Thursday, December 21, 2006

Good News for String Theory

While looking through my kindergartener's school work last night I was pleased to find this:



Now, I'm not sure how long the concept of symmetry has been taught in kindergarten, but I do know that my 10 year old did not bring home any work like this when he was in kindergarten six years ago.

About a week ago I also saw several papers in my second grader's work that covered the concept of symmetry. I would interpret this trend as good news about the "trickle down" effect of String Theory's acceptance in a more general educational sense. Of course, String Theory did not invent Symmetry, but it has made symmetry an important foundational idea.

7 comments:

DHammett said...

Speaking of string theory, did you see Lubos' piece on global warming recently? I especially liked one of his graphics. ;-)

Rae Ann said...

dh, yeah, I saw it. You men. That's why the planet is warming... because all of you are getting too hot from looking at half nekkid women! ;-)

nige said...

Symmetry is essential to physics, such Yang-Mills quantum field theory which forms the Standard Model. Gell-Mann and Zweig predicted quarks/aces to explain the eightfold way symmetry of particle properties.

Superstring theory on the other hand contains too much unobservable symmetry and no observed symmetry: it contains 10^500 or more versions of the Standard Model symmetries, none of which have been shown to correspond to the real standard model symmetries, and it contains supersymmetry due to every fermion having a bosonic superpartner of higher but non-predictable energy.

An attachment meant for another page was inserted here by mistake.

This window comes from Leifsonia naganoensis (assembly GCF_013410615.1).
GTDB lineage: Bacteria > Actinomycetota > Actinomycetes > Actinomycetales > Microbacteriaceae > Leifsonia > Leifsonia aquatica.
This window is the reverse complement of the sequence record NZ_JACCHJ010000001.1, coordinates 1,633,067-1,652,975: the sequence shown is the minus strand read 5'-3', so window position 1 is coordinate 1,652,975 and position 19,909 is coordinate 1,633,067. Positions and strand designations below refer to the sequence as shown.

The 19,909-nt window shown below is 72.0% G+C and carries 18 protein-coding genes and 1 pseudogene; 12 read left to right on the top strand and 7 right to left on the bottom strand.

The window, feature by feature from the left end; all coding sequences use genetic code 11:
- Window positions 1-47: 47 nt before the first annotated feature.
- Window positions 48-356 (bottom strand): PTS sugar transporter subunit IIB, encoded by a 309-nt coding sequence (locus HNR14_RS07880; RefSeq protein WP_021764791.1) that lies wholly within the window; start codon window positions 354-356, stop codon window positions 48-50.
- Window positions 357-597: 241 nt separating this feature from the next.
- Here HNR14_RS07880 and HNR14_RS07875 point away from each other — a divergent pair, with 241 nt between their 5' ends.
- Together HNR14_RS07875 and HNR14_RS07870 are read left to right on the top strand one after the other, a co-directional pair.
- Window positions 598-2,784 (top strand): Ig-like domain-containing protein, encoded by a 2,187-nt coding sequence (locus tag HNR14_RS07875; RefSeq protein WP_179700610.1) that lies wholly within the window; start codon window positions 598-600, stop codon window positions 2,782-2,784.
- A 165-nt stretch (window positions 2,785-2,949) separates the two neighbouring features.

Other stringy ideas, like M-theory which claims 10 dimensional "superstring" universe is a (mem)brane floating on the surface of 11-dimensional "supergravity" hyperspace, doesn't appeal to symmetry any more than to sanity. It's an inelegant, unproductive theory. Please talk Lumos out of it! Thanks!

Happy Christmas

Rae Ann said...

nigel, could it be that because "it contains 10^500 or more versions of the Standard Model symmetries" this indeed makes it the theory of everything? I mean, wouldn't the theory of *everything* have so many answers, even to questions we don't yet know? ;-) My point with this post is to show that at least here in the backwards hillbilly country symmetry has become an important concept in teaching young children mathematics. And it's probably the *only* thing about the 'new math' they teach that is actually useful.

nige said...

Dear Rae Ann, yes, providing that (as Professor Susskind claims) there is a "cosmic landscape" conveniently containing 10^500 universes, so that each of the different "predicted" Standard Models has it's own real little universe; and the world we're in is expected to be exactly like the one we see (by the "anthropic principle"). BTW, Lumos apparently isn't too fond of the anthropic principle and this landscape problem. He believes in 10/11-dimensional M-theory, but at one stage he referred to the landscape as “s**tland” and “f**kland”.

See http://www.math.columbia.edu/~woit/wordpress/?p=270

"Mucking About in the Swampland

"A little while ago I wrote about the recent Vafa paper on The String Landscape and the Swampland, as well as about postings on the subject by Lubos Motl and Jacques Distler. Lubos’s contribution to the subject was introducing the new terminology of “s**tland” and “f**kland”."

Rae Ann said...

nigel, I don't think we have to limit those possibilities to other universes, a la a landscape. That type of thinking seems too conventional or something. But I don't really know what I'm talking about. lol

babai said...

Symmetry is from the mathematical theory of groups.